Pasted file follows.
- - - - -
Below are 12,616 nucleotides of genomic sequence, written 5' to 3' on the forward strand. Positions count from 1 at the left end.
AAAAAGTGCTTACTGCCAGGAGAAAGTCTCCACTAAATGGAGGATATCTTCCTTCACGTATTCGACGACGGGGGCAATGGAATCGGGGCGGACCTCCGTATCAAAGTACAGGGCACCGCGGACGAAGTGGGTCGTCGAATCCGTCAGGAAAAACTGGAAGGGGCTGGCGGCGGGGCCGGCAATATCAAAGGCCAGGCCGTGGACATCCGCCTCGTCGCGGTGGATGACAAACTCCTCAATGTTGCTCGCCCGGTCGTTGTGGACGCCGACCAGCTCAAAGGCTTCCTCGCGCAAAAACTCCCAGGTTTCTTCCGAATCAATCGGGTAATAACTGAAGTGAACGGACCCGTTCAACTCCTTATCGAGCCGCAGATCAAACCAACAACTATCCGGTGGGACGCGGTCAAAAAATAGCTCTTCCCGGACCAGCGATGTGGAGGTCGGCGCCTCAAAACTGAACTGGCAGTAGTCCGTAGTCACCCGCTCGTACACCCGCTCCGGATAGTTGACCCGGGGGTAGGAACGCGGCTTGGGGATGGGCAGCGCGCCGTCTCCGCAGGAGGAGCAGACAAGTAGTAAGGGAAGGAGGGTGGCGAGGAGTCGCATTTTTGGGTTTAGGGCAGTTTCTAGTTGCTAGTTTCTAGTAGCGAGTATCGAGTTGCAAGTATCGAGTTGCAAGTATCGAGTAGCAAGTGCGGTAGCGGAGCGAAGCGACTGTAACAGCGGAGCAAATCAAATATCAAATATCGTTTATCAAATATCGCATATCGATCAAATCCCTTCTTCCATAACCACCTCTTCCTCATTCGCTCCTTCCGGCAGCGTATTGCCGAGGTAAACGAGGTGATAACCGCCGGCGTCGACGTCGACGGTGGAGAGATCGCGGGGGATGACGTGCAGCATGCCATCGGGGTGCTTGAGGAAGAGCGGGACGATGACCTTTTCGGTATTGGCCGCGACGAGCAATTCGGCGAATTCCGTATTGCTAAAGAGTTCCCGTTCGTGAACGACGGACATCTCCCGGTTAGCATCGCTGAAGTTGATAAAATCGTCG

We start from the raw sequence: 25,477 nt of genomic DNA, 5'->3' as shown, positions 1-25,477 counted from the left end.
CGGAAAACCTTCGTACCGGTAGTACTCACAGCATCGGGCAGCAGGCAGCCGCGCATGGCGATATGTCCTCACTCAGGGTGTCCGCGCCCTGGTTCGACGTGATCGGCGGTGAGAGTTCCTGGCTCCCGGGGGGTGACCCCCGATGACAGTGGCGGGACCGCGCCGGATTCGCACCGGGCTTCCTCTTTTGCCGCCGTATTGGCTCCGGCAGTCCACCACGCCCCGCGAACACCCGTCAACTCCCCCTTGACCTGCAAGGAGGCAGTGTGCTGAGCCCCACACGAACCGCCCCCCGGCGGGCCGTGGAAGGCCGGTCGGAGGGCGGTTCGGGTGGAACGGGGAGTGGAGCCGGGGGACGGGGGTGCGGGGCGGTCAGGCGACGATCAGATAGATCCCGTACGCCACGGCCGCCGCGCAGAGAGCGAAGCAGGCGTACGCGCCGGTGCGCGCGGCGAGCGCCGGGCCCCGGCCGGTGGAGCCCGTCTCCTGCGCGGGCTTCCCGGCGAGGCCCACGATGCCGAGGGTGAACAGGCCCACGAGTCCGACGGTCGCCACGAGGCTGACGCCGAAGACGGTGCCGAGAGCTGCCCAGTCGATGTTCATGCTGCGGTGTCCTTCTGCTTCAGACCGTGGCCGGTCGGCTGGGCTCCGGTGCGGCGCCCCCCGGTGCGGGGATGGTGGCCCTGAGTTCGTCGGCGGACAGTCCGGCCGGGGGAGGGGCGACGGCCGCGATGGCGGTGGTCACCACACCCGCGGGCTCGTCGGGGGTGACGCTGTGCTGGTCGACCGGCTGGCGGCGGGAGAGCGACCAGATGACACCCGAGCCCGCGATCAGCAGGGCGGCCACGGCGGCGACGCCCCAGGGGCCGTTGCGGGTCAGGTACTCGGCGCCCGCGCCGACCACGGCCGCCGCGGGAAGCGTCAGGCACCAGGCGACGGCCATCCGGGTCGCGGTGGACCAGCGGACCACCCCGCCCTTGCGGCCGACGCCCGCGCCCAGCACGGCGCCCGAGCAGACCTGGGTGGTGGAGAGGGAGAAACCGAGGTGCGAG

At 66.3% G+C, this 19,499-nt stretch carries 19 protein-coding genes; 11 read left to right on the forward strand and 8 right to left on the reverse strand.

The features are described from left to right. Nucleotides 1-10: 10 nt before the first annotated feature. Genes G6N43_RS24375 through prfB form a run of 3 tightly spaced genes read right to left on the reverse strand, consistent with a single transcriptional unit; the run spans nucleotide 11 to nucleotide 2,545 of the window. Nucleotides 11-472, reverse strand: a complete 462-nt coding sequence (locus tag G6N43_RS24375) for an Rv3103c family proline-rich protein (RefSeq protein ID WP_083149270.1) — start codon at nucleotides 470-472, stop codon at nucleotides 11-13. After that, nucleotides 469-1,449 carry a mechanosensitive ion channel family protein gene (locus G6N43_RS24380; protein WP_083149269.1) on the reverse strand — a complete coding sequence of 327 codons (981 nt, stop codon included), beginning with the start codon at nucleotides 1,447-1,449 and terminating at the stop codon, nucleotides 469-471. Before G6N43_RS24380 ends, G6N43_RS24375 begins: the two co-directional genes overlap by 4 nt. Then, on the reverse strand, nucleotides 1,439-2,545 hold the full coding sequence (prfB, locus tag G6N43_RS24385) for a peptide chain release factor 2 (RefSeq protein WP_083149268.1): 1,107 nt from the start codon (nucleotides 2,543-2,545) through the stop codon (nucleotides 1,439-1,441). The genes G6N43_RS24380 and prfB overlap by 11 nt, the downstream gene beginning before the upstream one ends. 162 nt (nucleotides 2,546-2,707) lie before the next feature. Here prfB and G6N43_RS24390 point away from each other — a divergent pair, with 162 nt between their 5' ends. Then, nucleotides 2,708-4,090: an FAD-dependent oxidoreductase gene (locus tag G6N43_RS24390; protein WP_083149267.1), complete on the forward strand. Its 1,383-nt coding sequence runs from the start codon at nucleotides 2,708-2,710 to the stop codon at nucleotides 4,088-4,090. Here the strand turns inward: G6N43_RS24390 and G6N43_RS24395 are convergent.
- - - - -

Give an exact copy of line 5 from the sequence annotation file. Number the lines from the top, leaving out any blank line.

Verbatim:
At 66.3% G+C, this 19,499-nt stretch carries 19 protein-coding genes; 11 read left to right on the forward strand and 8 right to left on the reverse strand.